Under the leadership of Mullah Omer, the Afghanistan’s former Taliban government is often criticized for its Osama Bin Laden policy and retailing a soft corner for the Al-Qaeda operatives in Afghanistan. On the pretext of dismantling the Al-Qaeda network, the ISAF troops not only toppled the Taliban’s regime but also tore down Afghanistan in 2001. Pakistan has a lot to learn from this incident as some relevant developments are also taking place in the country.

At present, Pakistan is rapidly losing its writ over certain parts of its territory. Resultantly, there are many violet non state actors in the forms of certain organizations like the TTP and others who are engaged in violent disruptive activities against the state. Apparently, the government of Pakistan’s current policy is to tackle this issue through peace negotiation with these militant groups. So far, no concrete objective has been achieved.

Instead of laying down their arms, the militants are making demands for getting their jailed comrades free and the establishment of a so-called peace-zone within which they could move freely. These demands necessarily show that they are in no mood of stepping down in favour of the state. On the other hand, if Pakistan somehow succeeds in concluding any peace deal with these groups then the outside world will not distinguish between the state of Pakistan and these non-state actors. If we come across another 9/11, or any other terrorist incident in any part of the world, then the world community can easily point a finger at Pakistan as a state which was friendly and helpful to terrorists.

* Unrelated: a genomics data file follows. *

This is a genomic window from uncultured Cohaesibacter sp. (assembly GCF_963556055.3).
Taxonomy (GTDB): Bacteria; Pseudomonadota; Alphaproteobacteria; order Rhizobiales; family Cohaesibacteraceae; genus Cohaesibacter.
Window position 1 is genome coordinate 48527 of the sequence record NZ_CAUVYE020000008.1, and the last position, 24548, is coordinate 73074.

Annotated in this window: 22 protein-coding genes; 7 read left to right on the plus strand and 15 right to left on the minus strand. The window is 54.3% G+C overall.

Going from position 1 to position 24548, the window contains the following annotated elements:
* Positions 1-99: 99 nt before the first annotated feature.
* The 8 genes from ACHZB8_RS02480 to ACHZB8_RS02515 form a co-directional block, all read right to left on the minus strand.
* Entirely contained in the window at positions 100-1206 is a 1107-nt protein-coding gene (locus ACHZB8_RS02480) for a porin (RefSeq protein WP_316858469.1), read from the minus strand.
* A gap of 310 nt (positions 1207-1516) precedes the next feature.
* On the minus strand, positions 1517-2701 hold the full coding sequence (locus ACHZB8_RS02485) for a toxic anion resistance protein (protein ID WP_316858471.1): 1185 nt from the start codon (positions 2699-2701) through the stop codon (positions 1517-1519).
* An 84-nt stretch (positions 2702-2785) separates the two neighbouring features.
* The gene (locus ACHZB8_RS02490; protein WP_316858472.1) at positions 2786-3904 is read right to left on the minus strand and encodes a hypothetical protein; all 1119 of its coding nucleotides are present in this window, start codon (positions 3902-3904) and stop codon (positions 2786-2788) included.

This phenomenon has also been partially witnessed when, in the event of missing Malaysian flight MH 370, the international media started airing speculative news about the presence of this plane in the Pak-Afghan border area. This unrealistic and irresponsible propaganda has caused much anxiety for Pakistan. The incident should be an eye-opener for us all. Earlier, five Iranian border guards were kidnapped and allegedly taken away by the militants in the Baluchistan province.

Reacting to this, Iran threatened to send its forces into Pakistan. In fact, now the non-state actors are not only an internal threat but they may also be instrumental in posing some external threats to Pakistan. Therefore, Pakistan has to evolve and adopt a comprehensive internal security policy to tackle these militants effectively and to establish state’s complete writ over its entire territory.

MOHSIN RAZA MALIK,

Lahore, March 19.